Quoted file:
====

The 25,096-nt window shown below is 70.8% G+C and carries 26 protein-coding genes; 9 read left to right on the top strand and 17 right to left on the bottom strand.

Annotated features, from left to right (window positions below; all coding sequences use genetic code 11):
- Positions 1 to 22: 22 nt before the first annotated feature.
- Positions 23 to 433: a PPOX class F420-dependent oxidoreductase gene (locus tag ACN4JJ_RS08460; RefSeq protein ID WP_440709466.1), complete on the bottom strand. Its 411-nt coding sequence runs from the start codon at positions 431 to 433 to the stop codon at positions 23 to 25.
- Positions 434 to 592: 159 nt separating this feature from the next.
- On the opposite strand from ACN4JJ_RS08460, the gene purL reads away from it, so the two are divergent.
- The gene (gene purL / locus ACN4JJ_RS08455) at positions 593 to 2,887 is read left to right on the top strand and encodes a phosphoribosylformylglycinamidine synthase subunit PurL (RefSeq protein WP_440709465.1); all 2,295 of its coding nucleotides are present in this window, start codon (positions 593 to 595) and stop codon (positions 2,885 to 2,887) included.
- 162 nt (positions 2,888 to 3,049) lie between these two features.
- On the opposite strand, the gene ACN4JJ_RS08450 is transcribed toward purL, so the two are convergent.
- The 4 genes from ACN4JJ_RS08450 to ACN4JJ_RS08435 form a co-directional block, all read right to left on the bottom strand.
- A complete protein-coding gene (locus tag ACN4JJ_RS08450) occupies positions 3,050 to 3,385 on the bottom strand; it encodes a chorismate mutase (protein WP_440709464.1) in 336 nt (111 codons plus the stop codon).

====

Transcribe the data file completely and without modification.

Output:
The 25,096-nt window shown below is 70.8% G+C and carries 26 protein-coding genes; 9 read left to right on the top strand and 17 right to left on the bottom strand.

Annotated features, from left to right (window positions below; all coding sequences use genetic code 11):
- Positions 1 to 22: 22 nt before the first annotated feature.
- Positions 23 to 433: a PPOX class F420-dependent oxidoreductase gene (locus tag ACN4JJ_RS08460; RefSeq protein ID WP_440709466.1), complete on the bottom strand. Its 411-nt coding sequence runs from the start codon at positions 431 to 433 to the stop codon at positions 23 to 25.
- Positions 434 to 592: 159 nt separating this feature from the next.
- On the opposite strand from ACN4JJ_RS08460, the gene purL reads away from it, so the two are divergent.
- The gene (gene purL / locus ACN4JJ_RS08455) at positions 593 to 2,887 is read left to right on the top strand and encodes a phosphoribosylformylglycinamidine synthase subunit PurL (RefSeq protein WP_440709465.1); all 2,295 of its coding nucleotides are present in this window, start codon (positions 593 to 595) and stop codon (positions 2,885 to 2,887) included.
- 162 nt (positions 2,888 to 3,049) lie between these two features.
- On the opposite strand, the gene ACN4JJ_RS08450 is transcribed toward purL, so the two are convergent.
- The 4 genes from ACN4JJ_RS08450 to ACN4JJ_RS08435 form a co-directional block, all read right to left on the bottom strand.
- A complete protein-coding gene (locus tag ACN4JJ_RS08450) occupies positions 3,050 to 3,385 on the bottom strand; it encodes a chorismate mutase (protein WP_440709464.1) in 336 nt (111 codons plus the stop codon).